Content Marketing in a Down Economy

Content Marketing in a Down EconomyWe’ve all come to realize how difficult it is to market our products and services in today’s economy. Marketing budgets have been dramatically cut. Prospects are taking longer to buy. Buyers are buying less. That said, I have some recommendations for you to start the new year with a bang.

Develop a post-recession content marketing strategy based on your capabilities and risk profile. Think through your strategy carefully, but once you decide on it, stick to it and develop strong initiatives to implement it. Three possible strategies you can choose are:

  • Strategy 1: Take advantage of the opportunity. It’s well documented that companies that market aggressively in a down economy can win big. Those that are in a good financial position or are willing to take some risks and put resources into content marketing have found that they can significantly increase their market share. Their competitors are too busy cutting and wondering why they’re losing business. With this strategy you’ll have a well-balanced mix of initiatives that deliver short-term results as well as position you for long-term success. As I think you can tell, this is my favorite.
  • Strategy 2: Focus on short-term results. With this strategy most of your initiatives are focused on delivering results now. It’s the strategy that I see adopted most often, but it comes at the expense of long-term growth.
  • Strategy 3: Minimize your losses. If you are risk-averse, or if you just don’t have the resources to invest now, this is your likely strategy. Just make sure that any cuts you make are strategic (you have a well-documented business reason for making the cuts) rather than off-the-cuff. With this strategy you’ll focus on being efficient and create initiatives that rely on effort rather than cash.

Once you’ve developed your strategy for the new year, it’s time to think about how you’ll implement it. There are three concepts you should keep in mind as you make your plans: Change, Focus, Engagement.

Recognize that buyers and markets have changed

  • Really understand what your prospects and customers need. Tactics: Brainstorm with your sales force and others in your organization who touch your customers and prospects; directly interview and/or survey your customers and prospects; listen to what your customers and prospects are saying in their communities (social networks, professional meetings, etc.).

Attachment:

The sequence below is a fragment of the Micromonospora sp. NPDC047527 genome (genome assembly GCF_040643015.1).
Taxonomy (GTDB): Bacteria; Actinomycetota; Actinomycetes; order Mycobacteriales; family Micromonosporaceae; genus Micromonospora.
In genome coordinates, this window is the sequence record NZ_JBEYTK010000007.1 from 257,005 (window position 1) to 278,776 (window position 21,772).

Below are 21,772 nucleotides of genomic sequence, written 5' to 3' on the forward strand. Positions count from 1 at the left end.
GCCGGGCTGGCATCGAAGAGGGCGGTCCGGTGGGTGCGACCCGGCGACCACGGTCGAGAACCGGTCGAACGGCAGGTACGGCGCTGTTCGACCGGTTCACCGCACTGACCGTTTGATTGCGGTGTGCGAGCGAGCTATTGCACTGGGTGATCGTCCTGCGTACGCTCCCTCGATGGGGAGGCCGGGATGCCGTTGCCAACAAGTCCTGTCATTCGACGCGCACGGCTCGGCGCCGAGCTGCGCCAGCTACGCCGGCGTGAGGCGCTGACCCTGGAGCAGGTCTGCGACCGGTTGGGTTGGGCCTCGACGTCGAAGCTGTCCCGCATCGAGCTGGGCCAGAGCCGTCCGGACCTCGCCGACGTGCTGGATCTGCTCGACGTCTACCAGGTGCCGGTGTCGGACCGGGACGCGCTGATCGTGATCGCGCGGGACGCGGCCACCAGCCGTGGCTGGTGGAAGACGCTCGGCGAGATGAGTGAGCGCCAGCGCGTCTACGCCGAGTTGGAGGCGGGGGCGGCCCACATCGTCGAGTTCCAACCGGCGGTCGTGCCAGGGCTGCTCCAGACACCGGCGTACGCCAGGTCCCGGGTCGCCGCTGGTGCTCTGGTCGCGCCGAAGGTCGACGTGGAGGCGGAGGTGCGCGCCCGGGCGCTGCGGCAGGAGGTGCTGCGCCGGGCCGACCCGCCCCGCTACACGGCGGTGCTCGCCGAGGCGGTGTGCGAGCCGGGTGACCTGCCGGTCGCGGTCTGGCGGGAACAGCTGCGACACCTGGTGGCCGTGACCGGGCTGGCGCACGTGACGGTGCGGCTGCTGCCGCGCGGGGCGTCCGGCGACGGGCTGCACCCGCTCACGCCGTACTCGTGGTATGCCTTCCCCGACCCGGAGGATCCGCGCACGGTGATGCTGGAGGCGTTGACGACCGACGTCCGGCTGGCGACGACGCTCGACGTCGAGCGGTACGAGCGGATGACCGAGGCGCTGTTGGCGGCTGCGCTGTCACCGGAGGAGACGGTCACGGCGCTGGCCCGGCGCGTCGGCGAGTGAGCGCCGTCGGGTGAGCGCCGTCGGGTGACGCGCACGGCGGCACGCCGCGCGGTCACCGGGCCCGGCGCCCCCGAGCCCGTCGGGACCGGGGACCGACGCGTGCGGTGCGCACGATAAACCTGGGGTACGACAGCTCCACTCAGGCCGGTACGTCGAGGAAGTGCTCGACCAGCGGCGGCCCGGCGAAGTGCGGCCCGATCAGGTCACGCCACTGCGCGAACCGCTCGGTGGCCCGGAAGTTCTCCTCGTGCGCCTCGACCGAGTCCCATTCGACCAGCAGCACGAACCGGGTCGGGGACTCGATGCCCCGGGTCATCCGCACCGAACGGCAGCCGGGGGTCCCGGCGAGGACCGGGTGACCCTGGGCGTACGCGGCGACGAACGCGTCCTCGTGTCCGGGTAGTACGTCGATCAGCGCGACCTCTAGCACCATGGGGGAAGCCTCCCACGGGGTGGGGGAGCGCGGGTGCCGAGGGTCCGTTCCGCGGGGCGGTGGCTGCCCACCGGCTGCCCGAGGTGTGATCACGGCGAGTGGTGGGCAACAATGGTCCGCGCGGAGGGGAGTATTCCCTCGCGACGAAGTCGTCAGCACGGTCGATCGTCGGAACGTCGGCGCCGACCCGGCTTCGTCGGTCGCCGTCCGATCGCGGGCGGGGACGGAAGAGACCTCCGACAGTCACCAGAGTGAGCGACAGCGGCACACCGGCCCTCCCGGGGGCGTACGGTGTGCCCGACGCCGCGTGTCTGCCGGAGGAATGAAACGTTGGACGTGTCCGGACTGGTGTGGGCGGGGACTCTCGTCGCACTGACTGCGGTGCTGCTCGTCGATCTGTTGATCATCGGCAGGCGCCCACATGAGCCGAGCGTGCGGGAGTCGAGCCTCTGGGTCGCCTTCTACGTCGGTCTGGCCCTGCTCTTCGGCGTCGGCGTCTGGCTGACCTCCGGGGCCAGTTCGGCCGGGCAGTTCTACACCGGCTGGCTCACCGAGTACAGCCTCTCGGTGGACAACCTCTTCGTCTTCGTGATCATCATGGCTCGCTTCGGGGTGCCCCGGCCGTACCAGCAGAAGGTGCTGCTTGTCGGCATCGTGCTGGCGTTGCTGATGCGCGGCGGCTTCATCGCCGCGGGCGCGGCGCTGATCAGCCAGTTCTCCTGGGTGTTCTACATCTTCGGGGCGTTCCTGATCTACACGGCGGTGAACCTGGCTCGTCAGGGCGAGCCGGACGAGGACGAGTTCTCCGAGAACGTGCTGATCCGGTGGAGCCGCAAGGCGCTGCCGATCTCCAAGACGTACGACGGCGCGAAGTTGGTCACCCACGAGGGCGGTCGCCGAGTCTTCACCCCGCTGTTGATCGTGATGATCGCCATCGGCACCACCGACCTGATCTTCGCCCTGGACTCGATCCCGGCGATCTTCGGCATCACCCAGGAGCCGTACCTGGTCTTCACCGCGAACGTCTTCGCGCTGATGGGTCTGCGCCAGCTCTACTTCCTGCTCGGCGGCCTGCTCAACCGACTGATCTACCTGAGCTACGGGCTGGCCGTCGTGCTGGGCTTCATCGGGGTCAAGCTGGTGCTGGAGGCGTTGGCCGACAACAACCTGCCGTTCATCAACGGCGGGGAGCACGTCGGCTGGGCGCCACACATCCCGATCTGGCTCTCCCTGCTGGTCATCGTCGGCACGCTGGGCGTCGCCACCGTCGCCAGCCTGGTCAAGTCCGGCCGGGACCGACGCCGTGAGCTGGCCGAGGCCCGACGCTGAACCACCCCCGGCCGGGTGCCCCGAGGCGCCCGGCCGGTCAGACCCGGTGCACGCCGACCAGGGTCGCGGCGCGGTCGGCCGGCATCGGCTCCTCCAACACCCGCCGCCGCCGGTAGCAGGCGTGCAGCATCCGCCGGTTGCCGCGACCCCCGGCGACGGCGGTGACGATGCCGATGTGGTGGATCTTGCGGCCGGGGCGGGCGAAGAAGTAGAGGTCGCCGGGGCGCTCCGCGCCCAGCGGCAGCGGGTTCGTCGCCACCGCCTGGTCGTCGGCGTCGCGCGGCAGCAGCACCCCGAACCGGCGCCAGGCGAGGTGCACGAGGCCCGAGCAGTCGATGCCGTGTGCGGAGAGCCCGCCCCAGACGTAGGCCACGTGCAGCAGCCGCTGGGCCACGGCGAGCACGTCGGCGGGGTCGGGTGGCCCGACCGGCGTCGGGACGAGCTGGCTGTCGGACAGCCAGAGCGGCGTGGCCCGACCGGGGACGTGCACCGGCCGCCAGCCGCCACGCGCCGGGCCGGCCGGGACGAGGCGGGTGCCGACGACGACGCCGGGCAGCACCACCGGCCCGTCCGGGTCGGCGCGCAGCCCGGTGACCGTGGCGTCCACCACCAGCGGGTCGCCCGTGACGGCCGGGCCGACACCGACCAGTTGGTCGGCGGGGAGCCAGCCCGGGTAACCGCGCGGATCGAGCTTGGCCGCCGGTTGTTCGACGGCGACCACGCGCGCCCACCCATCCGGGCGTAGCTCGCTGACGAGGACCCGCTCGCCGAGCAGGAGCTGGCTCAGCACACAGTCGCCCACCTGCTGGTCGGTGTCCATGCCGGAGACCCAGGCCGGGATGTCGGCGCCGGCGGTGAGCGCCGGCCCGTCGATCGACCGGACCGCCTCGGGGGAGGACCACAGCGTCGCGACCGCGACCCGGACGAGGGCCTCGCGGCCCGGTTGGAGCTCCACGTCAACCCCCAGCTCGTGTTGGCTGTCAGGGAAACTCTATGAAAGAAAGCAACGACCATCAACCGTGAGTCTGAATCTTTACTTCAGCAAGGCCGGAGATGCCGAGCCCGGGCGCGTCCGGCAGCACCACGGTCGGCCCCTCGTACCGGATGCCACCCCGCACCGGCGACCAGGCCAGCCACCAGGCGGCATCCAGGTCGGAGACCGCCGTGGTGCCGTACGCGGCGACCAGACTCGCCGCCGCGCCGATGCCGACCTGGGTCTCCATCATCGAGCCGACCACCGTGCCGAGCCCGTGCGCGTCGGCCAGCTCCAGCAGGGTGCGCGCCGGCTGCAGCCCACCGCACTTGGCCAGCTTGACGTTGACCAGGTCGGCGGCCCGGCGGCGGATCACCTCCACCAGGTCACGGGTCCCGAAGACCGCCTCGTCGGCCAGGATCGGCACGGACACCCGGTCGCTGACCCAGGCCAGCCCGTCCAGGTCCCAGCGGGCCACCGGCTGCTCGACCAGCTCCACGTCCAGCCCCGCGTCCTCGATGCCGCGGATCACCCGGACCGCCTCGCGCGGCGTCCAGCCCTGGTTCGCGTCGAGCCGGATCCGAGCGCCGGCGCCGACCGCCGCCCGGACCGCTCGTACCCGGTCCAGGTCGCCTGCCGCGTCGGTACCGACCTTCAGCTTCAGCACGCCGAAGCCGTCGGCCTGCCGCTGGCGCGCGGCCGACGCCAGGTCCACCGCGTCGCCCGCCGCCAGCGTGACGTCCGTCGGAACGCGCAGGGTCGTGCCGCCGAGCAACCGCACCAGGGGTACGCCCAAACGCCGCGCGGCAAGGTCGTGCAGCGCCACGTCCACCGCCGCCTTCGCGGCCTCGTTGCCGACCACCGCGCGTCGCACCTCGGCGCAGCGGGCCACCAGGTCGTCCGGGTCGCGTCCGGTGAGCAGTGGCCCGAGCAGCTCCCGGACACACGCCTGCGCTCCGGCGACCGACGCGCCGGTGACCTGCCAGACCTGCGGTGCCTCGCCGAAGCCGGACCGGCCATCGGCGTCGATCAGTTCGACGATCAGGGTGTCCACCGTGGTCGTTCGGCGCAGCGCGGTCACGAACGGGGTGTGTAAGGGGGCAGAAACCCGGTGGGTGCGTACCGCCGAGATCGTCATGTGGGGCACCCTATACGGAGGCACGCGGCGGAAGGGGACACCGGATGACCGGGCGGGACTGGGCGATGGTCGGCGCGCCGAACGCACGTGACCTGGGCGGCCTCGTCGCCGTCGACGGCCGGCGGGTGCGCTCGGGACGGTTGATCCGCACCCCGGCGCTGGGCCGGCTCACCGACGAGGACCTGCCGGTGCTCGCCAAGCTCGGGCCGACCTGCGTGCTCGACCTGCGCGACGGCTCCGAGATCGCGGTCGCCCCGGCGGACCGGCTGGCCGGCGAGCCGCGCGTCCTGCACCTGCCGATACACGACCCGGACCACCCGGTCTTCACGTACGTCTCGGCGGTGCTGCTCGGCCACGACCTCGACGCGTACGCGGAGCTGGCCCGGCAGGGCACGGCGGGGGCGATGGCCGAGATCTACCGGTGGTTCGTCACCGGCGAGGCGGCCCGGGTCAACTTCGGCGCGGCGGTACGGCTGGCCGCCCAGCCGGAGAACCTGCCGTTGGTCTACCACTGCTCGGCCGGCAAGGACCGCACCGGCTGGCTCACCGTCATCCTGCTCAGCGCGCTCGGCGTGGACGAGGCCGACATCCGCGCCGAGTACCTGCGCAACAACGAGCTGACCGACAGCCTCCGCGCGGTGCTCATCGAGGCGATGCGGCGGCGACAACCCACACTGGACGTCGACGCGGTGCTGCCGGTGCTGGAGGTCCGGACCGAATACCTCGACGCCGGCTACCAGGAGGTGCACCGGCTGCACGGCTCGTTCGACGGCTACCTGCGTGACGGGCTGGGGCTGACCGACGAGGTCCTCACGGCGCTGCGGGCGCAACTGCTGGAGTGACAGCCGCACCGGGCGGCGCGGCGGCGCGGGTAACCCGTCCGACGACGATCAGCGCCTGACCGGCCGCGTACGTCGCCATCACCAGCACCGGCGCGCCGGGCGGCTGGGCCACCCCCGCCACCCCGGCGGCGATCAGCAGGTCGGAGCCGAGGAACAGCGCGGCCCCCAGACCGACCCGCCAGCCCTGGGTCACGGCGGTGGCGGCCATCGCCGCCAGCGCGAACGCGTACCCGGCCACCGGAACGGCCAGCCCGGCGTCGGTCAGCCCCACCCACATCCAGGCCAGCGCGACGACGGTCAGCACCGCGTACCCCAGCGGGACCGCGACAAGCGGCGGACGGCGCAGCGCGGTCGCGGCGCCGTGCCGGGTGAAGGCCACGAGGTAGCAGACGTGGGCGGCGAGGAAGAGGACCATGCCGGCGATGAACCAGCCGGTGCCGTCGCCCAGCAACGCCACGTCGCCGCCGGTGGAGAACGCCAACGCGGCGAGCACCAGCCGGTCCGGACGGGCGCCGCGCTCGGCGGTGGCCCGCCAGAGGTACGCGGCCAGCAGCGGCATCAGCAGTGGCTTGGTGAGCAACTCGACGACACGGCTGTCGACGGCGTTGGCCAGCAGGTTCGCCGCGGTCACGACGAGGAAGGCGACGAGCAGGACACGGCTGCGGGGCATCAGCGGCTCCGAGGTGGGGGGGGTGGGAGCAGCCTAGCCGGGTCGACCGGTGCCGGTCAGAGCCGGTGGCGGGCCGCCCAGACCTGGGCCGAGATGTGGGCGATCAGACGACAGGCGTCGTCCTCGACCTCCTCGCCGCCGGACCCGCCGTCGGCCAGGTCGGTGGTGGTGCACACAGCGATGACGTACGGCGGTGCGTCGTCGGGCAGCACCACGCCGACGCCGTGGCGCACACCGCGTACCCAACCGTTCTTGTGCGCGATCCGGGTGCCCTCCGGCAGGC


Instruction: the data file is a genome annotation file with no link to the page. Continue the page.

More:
• Clarify your value proposition given the new economic environment. Tactics: Insure that you are meeting the emotional needs of your prospects and customers; offer proof points on the value that you deliver.
  • Market appropriately during different stages of the buying cycle. Tactics: Insure that you have the right content for each stage: Educational and thought leadership content at the beginning stages (status quo, problem recognition, and investigation) and persuasive and technical content at the latter stages (evaluation, selection, validation, buy).

Focus on improving your current practices

  • Concentrate on retaining your existing customers. Tactics: Regularly engage your customers with valuable content using newsletters; develop an online community to bring your prospects and customers together to exchange ideas.
  • Review supplier relationships. Tactics: Renegotiate current contracts—look for better pricing, better terms, more value; look for new suppliers that offer better value.
  • Insure that your sales and marketing functions are integrated. Tactics: Insure that the groups work as a team—marketing providing sales with appropriate content and sales providing marketing with accurate customer data; provide incentives for both groups to work together.

Actively engage with your prospects and customers

  • Emphasize relationship-based strategies. Tactics: Create content that is geared towards nurturing leads, steering them through the buying cycle; actively engage in personal networking to better understand your prospects and customers and to develop trusting relationships that lead to sales.
  • Make sure each customer touch is performing a marketing function. Tactics: Have content that positions your brand during sales, service, delivery, follow-up, transaction, billing; use internal communications to get all employees on the same page.
  • Embrace digital technology. Tactics: It’s time to twitter (you’re already on LinkedIn and blogging, right?); use email marketing for the best ROI (and make sure you drive people to an effective landing page).

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